Restoring the Waihe’e Refuge to its historical, natural state will encourage native plants to take hold of the site again, thereby enhancing the natural resilience of the system. A healthy, more resilient landscape could buffer the impacts of climate change better than a damaged landscape could. The wetland is now up to 70% native species and native plants and birds have begun to naturally repopulate the surrounding landscape.

In testament to the returning health of the ecosystem, eight different endangered species have taken up residence at the Refuge in recent years. With the wetlands primarily cleared and habitat-appropriate plants now thriving, the area is host to many native Hawaiian bird species, including ae‘o (stilt), alae ke‘oke‘o (coot), koloa (duck), and even nene (goose).
Quiet and pristine, the Waihe‘e shoreline is a favorite retreat for endangered Hawaiian monk seals and nesting green sea turtles. Off the coast, the extensive reef is one of the longest and widest on Maui. It’s believed that this reef system provided excellent fishing in ancient times and it is, in fact, still a favorite among local fishermen today.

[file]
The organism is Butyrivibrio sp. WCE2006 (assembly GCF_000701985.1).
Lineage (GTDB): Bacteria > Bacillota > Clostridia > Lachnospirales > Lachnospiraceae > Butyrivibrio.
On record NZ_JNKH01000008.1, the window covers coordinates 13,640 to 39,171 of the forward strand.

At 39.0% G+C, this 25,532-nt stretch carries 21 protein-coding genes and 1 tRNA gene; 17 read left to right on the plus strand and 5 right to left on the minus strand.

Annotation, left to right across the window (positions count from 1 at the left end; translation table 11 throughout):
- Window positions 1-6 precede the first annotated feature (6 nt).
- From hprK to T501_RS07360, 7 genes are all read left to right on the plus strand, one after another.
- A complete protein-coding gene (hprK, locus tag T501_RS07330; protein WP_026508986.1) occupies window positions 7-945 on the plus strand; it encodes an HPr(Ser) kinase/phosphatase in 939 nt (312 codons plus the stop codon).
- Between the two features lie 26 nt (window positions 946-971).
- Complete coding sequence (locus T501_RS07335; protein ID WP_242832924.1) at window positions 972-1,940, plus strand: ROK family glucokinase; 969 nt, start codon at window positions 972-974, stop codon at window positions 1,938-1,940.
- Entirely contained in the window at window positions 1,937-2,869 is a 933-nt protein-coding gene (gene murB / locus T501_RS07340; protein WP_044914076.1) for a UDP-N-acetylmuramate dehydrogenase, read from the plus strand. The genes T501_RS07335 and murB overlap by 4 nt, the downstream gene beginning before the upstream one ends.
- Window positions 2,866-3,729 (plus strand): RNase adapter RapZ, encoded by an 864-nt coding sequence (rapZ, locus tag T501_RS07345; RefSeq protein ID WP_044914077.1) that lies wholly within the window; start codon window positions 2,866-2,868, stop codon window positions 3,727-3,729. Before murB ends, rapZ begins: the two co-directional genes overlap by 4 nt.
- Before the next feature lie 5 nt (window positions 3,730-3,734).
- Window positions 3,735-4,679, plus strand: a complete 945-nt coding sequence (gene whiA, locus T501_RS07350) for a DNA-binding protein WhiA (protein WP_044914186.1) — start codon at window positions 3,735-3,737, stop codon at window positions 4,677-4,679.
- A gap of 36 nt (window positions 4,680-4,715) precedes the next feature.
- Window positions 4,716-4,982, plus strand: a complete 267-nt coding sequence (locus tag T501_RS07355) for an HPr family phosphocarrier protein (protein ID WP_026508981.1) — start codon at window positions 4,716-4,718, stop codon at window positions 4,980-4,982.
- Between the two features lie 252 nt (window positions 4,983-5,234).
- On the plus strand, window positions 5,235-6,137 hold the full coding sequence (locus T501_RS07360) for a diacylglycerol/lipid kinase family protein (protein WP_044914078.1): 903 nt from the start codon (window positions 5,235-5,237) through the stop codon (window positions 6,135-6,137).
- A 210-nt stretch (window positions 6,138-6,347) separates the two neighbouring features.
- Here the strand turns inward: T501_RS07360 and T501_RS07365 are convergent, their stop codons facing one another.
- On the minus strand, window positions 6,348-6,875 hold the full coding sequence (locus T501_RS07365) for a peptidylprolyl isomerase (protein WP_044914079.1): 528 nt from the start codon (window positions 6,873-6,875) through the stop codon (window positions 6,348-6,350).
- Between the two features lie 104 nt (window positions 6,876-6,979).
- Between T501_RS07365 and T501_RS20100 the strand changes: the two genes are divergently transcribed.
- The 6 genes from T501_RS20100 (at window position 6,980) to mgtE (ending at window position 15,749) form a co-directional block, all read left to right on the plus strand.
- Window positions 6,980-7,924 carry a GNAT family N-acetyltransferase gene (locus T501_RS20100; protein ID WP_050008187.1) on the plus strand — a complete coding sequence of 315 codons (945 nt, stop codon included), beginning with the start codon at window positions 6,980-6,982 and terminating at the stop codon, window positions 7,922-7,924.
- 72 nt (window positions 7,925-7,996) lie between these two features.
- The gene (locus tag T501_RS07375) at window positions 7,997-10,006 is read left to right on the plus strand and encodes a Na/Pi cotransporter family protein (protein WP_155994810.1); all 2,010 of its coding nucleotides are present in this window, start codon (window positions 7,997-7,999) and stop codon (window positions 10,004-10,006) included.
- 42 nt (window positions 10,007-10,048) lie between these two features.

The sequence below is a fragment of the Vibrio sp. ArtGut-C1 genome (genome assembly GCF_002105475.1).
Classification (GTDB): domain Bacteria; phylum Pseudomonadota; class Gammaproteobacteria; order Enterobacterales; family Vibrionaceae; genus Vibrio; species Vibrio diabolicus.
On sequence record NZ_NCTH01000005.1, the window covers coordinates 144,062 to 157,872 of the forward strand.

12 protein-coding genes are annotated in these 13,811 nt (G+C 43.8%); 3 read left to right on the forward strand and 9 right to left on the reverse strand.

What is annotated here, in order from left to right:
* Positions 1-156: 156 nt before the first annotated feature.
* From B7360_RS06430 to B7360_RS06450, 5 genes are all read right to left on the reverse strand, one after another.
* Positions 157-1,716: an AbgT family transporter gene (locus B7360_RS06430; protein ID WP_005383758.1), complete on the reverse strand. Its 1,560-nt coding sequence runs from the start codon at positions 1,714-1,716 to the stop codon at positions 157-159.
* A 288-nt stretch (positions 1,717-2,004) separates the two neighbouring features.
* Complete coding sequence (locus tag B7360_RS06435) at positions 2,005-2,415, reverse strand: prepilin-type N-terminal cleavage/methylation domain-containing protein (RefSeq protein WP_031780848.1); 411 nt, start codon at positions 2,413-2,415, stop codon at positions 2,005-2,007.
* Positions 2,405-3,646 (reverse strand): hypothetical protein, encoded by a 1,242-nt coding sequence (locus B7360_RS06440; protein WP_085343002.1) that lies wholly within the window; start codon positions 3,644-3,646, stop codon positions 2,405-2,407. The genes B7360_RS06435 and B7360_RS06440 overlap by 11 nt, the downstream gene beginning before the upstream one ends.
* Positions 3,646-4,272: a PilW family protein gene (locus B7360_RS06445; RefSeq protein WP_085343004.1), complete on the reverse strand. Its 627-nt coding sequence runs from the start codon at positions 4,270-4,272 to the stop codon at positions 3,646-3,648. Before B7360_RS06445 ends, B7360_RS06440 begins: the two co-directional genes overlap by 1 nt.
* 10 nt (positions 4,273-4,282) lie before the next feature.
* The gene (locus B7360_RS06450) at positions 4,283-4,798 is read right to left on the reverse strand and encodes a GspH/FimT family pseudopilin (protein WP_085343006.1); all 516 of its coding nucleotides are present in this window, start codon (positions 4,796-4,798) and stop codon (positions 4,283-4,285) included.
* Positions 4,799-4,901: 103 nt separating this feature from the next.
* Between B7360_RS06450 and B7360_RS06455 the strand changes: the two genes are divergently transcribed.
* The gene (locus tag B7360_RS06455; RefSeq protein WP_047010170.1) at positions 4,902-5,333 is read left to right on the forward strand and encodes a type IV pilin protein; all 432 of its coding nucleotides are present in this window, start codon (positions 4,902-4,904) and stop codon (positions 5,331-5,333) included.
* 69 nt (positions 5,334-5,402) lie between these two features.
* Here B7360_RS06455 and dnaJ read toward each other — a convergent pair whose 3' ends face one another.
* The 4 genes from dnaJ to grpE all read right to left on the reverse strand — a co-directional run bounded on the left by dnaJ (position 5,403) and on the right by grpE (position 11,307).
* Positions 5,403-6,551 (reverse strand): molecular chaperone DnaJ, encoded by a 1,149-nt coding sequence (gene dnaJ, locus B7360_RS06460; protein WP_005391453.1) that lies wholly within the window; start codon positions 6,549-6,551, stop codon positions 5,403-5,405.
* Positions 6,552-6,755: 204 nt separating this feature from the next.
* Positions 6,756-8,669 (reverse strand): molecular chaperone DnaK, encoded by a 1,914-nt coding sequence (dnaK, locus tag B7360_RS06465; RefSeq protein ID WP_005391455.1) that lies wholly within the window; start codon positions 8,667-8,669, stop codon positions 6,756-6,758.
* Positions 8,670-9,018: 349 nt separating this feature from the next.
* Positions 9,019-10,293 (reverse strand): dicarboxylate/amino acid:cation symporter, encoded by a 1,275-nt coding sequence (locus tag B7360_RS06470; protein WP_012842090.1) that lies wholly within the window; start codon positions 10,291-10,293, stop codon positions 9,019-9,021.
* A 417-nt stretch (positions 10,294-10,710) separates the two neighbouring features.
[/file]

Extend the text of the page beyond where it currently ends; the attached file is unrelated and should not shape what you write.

Parking for the refuge is either on the grass next to the refuge entrance or in the beach parking lot next to it. To get there, take Halewalu Road from Kahekili Highway. Halewalu Road leads to the Waiehu Golf Course and there are signs at the turnoff for both the golf course and the refuge. After 0.4 miles the turnoff from Halewalu Road to the refuge is on the left side. There is a sign. The road ends after 0.2 miles with the refuge entrance on the left and beach parking on the right.

This map shows a hike of 2.6 miles round-trip on level ground:

https://bit.ly/waihee-dunes

After entering the refuge, after 1,000 feet you will arrive at a fork in the trail. The old dairy is on the right and there is a map and interesting information about the refuge to read here. You can continue straight at this point, parallel to and close to the ocean, or you can take a detour off to the left as in the map. The detour takes you past areas where volunteers have been working on planting native Hawaiian plants and then rejoins the coastal trail. Either way, you will continue along the coastline until you reach the mouth of the Waihe‘e River. That is the turning point.